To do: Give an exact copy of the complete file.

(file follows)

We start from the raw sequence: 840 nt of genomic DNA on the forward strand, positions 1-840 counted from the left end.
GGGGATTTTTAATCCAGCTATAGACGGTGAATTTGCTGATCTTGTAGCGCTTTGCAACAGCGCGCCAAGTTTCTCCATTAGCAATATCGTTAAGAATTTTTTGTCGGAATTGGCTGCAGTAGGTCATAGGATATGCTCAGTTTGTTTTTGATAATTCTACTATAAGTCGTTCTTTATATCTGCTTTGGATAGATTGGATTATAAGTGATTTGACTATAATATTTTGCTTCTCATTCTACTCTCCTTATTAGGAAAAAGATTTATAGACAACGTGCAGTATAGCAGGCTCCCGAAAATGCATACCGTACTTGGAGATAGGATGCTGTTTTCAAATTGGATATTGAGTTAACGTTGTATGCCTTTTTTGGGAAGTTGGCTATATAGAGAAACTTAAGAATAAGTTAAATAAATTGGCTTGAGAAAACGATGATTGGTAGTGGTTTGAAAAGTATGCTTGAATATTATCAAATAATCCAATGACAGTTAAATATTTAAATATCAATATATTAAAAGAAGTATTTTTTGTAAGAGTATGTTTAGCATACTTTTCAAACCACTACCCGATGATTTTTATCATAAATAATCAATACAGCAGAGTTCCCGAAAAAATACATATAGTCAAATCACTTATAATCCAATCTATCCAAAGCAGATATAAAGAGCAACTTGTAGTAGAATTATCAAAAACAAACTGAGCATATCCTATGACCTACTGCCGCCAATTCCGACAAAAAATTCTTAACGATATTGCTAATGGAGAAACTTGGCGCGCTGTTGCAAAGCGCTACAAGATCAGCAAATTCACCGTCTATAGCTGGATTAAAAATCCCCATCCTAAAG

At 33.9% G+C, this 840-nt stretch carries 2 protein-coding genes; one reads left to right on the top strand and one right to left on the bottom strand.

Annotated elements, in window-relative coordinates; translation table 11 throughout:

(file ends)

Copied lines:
We start from the raw sequence: 840 nt of genomic DNA on the forward strand, positions 1-840 counted from the left end.
GGGGATTTTTAATCCAGCTATAGACGGTGAATTTGCTGATCTTGTAGCGCTTTGCAACAGCGCGCCAAGTTTCTCCATTAGCAATATCGTTAAGAATTTTTTGTCGGAATTGGCTGCAGTAGGTCATAGGATATGCTCAGTTTGTTTTTGATAATTCTACTATAAGTCGTTCTTTATATCTGCTTTGGATAGATTGGATTATAAGTGATTTGACTATAATATTTTGCTTCTCATTCTACTCTCCTTATTAGGAAAAAGATTTATAGACAACGTGCAGTATAGCAGGCTCCCGAAAATGCATACCGTACTTGGAGATAGGATGCTGTTTTCAAATTGGATATTGAGTTAACGTTGTATGCCTTTTTTGGGAAGTTGGCTATATAGAGAAACTTAAGAATAAGTTAAATAAATTGGCTTGAGAAAACGATGATTGGTAGTGGTTTGAAAAGTATGCTTGAATATTATCAAATAATCCAATGACAGTTAAATATTTAAATATCAATATATTAAAAGAAGTATTTTTTGTAAGAGTATGTTTAGCATACTTTTCAAACCACTACCCGATGATTTTTATCATAAATAATCAATACAGCAGAGTTCCCGAAAAAATACATATAGTCAAATCACTTATAATCCAATCTATCCAAAGCAGATATAAAGAGCAACTTGTAGTAGAATTATCAAAAACAAACTGAGCATATCCTATGACCTACTGCCGCCAATTCCGACAAAAAATTCTTAACGATATTGCTAATGGAGAAACTTGGCGCGCTGTTGCAAAGCGCTACAAGATCAGCAAATTCACCGTCTATAGCTGGATTAAAAATCCCCATCCTAAAG

At 33.9% G+C, this 840-nt stretch carries 2 protein-coding genes; one reads left to right on the top strand and one right to left on the bottom strand.

Annotated elements, in window-relative coordinates; translation table 11 throughout: